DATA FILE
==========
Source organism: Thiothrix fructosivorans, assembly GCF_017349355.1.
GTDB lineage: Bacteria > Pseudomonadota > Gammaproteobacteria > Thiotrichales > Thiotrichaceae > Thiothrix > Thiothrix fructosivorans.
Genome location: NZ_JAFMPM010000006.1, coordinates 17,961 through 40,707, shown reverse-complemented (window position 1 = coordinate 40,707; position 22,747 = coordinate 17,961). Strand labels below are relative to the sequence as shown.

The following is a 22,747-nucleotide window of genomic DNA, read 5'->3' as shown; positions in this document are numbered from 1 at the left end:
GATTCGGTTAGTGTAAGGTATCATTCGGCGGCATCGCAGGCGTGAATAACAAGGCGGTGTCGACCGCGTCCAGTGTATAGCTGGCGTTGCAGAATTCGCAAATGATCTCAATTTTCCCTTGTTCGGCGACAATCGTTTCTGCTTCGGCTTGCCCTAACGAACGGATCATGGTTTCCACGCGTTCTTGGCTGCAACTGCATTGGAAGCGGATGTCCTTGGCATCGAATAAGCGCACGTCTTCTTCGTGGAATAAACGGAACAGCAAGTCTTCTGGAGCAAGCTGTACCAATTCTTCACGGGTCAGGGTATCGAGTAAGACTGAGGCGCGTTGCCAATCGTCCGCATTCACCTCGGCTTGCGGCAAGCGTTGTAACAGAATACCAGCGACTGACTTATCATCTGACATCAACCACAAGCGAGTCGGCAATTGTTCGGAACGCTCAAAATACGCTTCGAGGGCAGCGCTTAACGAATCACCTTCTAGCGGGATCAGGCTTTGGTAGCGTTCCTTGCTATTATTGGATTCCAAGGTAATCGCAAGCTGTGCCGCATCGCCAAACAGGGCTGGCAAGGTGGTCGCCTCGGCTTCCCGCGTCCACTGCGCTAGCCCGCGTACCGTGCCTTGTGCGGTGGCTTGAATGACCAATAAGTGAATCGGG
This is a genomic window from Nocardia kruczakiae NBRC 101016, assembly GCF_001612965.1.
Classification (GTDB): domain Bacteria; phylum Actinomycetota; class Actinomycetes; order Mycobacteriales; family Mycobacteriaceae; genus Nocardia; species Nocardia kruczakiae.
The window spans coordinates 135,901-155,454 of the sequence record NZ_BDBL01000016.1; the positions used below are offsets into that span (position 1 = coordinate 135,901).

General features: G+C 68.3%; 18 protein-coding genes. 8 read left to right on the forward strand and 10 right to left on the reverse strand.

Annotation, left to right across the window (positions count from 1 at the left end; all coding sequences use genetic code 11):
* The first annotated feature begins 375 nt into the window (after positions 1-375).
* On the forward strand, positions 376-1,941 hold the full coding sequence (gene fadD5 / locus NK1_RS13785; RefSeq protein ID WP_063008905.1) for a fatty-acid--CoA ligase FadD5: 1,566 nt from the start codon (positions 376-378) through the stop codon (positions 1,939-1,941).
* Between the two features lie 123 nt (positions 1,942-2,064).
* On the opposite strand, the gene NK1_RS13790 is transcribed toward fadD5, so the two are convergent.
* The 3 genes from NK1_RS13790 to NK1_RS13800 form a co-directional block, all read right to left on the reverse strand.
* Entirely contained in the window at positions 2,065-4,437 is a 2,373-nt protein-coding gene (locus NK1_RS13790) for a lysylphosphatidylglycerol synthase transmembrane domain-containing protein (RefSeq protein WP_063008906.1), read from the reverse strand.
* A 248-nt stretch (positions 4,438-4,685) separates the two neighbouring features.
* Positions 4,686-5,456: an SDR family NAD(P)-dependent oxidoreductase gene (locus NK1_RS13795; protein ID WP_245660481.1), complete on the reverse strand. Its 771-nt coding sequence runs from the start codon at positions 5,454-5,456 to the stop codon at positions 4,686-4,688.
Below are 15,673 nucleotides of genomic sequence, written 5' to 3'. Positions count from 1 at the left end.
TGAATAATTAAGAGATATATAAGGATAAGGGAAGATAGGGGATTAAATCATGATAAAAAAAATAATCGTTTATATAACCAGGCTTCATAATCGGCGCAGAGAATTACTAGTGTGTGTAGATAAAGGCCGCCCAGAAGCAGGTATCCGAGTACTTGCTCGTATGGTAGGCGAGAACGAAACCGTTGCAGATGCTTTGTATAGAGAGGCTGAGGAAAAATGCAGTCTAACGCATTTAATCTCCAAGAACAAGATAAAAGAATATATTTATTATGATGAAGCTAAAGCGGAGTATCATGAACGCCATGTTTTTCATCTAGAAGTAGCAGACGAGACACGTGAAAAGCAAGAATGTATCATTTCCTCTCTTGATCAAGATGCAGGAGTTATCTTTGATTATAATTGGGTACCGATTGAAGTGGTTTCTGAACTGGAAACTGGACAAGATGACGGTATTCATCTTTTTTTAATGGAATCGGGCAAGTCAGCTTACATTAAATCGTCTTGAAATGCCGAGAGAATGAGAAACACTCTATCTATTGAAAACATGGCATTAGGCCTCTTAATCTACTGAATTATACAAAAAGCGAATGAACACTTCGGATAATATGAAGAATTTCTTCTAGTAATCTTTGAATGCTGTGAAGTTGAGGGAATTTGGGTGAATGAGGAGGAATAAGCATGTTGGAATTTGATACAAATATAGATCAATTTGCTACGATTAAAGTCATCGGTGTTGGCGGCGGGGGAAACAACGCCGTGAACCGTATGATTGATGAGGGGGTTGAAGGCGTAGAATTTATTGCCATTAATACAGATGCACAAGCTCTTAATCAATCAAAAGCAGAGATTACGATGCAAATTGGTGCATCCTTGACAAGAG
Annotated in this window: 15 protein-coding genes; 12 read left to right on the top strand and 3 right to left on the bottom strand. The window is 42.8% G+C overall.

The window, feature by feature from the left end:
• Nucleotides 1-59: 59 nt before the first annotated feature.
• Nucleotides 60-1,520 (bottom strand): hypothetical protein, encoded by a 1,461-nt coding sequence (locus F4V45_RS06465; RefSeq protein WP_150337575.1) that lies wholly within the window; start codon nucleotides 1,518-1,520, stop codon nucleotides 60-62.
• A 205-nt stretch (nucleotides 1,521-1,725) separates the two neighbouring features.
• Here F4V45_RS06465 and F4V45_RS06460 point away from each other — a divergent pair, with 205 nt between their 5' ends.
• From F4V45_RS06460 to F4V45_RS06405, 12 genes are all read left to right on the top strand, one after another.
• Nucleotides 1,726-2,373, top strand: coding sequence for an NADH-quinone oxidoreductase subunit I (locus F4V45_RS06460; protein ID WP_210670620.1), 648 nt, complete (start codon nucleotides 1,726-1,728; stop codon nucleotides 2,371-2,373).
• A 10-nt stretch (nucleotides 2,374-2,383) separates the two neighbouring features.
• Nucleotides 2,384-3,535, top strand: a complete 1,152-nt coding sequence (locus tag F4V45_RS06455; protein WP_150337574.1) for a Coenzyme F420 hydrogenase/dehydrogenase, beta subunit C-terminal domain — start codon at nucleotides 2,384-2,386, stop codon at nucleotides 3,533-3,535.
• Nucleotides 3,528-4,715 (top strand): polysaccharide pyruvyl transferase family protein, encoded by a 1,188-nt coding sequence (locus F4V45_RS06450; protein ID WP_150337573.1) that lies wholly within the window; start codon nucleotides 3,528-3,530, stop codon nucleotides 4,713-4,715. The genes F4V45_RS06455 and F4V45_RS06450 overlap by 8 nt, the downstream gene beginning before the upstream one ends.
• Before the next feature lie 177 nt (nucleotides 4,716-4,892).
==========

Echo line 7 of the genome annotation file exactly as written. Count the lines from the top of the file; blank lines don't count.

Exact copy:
Classification (GTDB): domain Bacteria; phylum Actinomycetota; class Actinomycetes; order Mycobacteriales; family Mycobacteriaceae; genus Nocardia; species Nocardia kruczakiae.